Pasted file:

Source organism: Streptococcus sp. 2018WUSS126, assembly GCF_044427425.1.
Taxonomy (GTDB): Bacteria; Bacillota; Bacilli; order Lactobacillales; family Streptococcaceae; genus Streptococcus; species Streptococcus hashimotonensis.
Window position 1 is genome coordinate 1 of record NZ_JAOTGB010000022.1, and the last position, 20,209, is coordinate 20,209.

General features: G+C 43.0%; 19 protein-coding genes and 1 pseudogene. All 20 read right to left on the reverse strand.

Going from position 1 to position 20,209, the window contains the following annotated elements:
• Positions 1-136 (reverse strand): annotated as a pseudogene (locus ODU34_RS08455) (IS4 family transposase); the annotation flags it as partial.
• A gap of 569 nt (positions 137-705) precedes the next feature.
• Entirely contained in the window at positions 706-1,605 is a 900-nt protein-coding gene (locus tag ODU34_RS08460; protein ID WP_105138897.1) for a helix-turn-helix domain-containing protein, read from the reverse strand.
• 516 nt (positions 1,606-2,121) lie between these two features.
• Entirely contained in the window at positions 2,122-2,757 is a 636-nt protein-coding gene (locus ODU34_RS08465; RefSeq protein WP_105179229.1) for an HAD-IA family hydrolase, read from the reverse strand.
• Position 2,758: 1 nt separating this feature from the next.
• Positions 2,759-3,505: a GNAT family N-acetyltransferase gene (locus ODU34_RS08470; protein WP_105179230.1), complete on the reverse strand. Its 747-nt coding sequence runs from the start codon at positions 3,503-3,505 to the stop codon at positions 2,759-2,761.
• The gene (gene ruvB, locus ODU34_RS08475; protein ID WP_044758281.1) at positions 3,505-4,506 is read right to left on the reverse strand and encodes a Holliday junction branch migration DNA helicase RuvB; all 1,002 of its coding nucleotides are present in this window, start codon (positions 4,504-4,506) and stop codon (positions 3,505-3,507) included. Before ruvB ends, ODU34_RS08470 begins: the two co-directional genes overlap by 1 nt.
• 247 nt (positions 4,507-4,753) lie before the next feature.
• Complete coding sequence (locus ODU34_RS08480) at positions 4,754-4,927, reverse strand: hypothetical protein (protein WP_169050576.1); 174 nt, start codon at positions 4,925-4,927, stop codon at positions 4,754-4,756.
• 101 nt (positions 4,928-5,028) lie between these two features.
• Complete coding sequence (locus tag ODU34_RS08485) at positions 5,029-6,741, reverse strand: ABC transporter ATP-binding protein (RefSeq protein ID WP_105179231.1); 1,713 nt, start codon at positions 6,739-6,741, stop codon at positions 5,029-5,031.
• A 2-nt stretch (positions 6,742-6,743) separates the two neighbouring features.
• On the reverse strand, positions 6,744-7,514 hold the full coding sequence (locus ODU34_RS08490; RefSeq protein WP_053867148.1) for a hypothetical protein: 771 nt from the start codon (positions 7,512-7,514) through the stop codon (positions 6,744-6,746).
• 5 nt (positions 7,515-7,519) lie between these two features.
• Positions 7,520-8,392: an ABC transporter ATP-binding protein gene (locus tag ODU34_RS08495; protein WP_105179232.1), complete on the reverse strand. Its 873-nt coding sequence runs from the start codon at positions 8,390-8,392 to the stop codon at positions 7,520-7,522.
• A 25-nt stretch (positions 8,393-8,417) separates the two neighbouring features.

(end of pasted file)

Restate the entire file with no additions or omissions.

Source organism: Streptococcus sp. 2018WUSS126, assembly GCF_044427425.1.
Taxonomy (GTDB): Bacteria; Bacillota; Bacilli; order Lactobacillales; family Streptococcaceae; genus Streptococcus; species Streptococcus hashimotonensis.
Window position 1 is genome coordinate 1 of record NZ_JAOTGB010000022.1, and the last position, 20,209, is coordinate 20,209.

General features: G+C 43.0%; 19 protein-coding genes and 1 pseudogene. All 20 read right to left on the reverse strand.

Going from position 1 to position 20,209, the window contains the following annotated elements:
• Positions 1-136 (reverse strand): annotated as a pseudogene (locus ODU34_RS08455) (IS4 family transposase); the annotation flags it as partial.
• A gap of 569 nt (positions 137-705) precedes the next feature.
• Entirely contained in the window at positions 706-1,605 is a 900-nt protein-coding gene (locus tag ODU34_RS08460; protein ID WP_105138897.1) for a helix-turn-helix domain-containing protein, read from the reverse strand.
• 516 nt (positions 1,606-2,121) lie between these two features.
• Entirely contained in the window at positions 2,122-2,757 is a 636-nt protein-coding gene (locus ODU34_RS08465; RefSeq protein WP_105179229.1) for an HAD-IA family hydrolase, read from the reverse strand.
• Position 2,758: 1 nt separating this feature from the next.
• Positions 2,759-3,505: a GNAT family N-acetyltransferase gene (locus ODU34_RS08470; protein WP_105179230.1), complete on the reverse strand. Its 747-nt coding sequence runs from the start codon at positions 3,503-3,505 to the stop codon at positions 2,759-2,761.
• The gene (gene ruvB, locus ODU34_RS08475; protein ID WP_044758281.1) at positions 3,505-4,506 is read right to left on the reverse strand and encodes a Holliday junction branch migration DNA helicase RuvB; all 1,002 of its coding nucleotides are present in this window, start codon (positions 4,504-4,506) and stop codon (positions 3,505-3,507) included. Before ruvB ends, ODU34_RS08470 begins: the two co-directional genes overlap by 1 nt.
• 247 nt (positions 4,507-4,753) lie before the next feature.
• Complete coding sequence (locus ODU34_RS08480) at positions 4,754-4,927, reverse strand: hypothetical protein (protein WP_169050576.1); 174 nt, start codon at positions 4,925-4,927, stop codon at positions 4,754-4,756.
• 101 nt (positions 4,928-5,028) lie between these two features.
• Complete coding sequence (locus tag ODU34_RS08485) at positions 5,029-6,741, reverse strand: ABC transporter ATP-binding protein (RefSeq protein ID WP_105179231.1); 1,713 nt, start codon at positions 6,739-6,741, stop codon at positions 5,029-5,031.
• A 2-nt stretch (positions 6,742-6,743) separates the two neighbouring features.
• On the reverse strand, positions 6,744-7,514 hold the full coding sequence (locus ODU34_RS08490; RefSeq protein WP_053867148.1) for a hypothetical protein: 771 nt from the start codon (positions 7,512-7,514) through the stop codon (positions 6,744-6,746).
• 5 nt (positions 7,515-7,519) lie between these two features.
• Positions 7,520-8,392: an ABC transporter ATP-binding protein gene (locus tag ODU34_RS08495; protein WP_105179232.1), complete on the reverse strand. Its 873-nt coding sequence runs from the start codon at positions 8,390-8,392 to the stop codon at positions 7,520-7,522.
• A 25-nt stretch (positions 8,393-8,417) separates the two neighbouring features.